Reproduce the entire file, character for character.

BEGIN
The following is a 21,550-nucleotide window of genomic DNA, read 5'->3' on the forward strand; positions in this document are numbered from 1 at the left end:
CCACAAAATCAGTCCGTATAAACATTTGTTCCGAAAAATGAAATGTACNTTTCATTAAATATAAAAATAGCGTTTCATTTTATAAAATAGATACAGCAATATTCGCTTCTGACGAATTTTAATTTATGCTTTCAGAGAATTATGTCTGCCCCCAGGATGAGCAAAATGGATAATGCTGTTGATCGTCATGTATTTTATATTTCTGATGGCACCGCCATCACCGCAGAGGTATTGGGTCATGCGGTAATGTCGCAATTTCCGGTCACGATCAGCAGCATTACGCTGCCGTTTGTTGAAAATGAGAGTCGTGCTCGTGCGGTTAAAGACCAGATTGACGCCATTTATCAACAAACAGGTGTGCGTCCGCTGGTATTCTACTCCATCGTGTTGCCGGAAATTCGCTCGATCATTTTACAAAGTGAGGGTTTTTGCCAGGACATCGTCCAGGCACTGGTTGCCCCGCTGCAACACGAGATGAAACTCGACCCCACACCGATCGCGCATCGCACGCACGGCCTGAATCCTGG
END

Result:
The following is a 21,550-nucleotide window of genomic DNA, read 5'->3' on the forward strand; positions in this document are numbered from 1 at the left end:
CCACAAAATCAGTCCGTATAAACATTTGTTCCGAAAAATGAAATGTACNTTTCATTAAATATAAAAATAGCGTTTCATTTTATAAAATAGATACAGCAATATTCGCTTCTGACGAATTTTAATTTATGCTTTCAGAGAATTATGTCTGCCCCCAGGATGAGCAAAATGGATAATGCTGTTGATCGTCATGTATTTTATATTTCTGATGGCACCGCCATCACCGCAGAGGTATTGGGTCATGCGGTAATGTCGCAATTTCCGGTCACGATCAGCAGCATTACGCTGCCGTTTGTTGAAAATGAGAGTCGTGCTCGTGCGGTTAAAGACCAGATTGACGCCATTTATCAACAAACAGGTGTGCGTCCGCTGGTATTCTACTCCATCGTGTTGCCGGAAATTCGCTCGATCATTTTACAAAGTGAGGGTTTTTGCCAGGACATCGTCCAGGCACTGGTTGCCCCGCTGCAACACGAGATGAAACTCGACCCCACACCGATCGCGCATCGCACGCACGGCCTGAATCCTGG